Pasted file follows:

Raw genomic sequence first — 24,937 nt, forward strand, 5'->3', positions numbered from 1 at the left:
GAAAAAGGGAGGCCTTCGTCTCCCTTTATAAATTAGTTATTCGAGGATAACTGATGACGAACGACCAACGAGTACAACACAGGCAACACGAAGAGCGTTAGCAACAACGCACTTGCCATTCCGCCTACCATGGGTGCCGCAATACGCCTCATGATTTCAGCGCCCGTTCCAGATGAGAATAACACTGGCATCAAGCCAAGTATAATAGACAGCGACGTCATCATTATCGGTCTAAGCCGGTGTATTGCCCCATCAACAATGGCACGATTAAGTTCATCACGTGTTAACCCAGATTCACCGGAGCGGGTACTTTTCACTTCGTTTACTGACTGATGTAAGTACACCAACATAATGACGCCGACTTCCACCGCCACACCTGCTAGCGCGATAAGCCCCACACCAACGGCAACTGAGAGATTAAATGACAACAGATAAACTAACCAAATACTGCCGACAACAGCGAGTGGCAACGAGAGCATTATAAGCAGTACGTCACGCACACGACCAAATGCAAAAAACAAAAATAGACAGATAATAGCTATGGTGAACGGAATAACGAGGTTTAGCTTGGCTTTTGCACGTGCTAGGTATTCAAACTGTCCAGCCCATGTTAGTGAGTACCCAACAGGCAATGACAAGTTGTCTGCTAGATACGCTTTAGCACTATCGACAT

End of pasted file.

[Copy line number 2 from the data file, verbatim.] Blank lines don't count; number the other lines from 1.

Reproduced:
GAAAAAGGGAGGCCTTCGTCTCCCTTTATAAATTAGTTATTCGAGGATAACTGATGACGAACGACCAACGAGTACAACACAGGCAACACGAAGAGCGTTAGCAACAACGCACTTGCCATTCCGCCTACCATGGGTGCCGCAATACGCCTCATGATTTCAGCGCCCGTTCCAGATGAGAATAACACTGGCATCAAGCCAAGTATAATAGACAGCGACGTCATCATTATCGGTCTAAGCCGGTGTATTGCCCCATCAACAATGGCACGATTAAGTTCATCACGTGTTAACCCAGATTCACCGGAGCGGGTACTTTTCACTTCGTTTACTGACTGATGTAAGTACACCAACATAATGACGCCGACTTCCACCGCCACACCTGCTAGCGCGATAAGCCCCACACCAACGGCAACTGAGAGATTAAATGACAACAGATAAACTAACCAAATACTGCCGACAACAGCGAGTGGCAACGAGAGCATTATAAGCAGTACGTCACGCACACGACCAAATGCAAAAAACAAAAATAGACAGATAATAGCTATGGTGAACGGAATAACGAGGTTTAGCTTGGCTTTTGCACGTGCTAGGTATTCAAACTGTCCAGCCCATGTTAGTGAGTACCCAACAGGCAATGACAAGTTGTCTGCTAGATACGCTTTAGCACTATCGACAT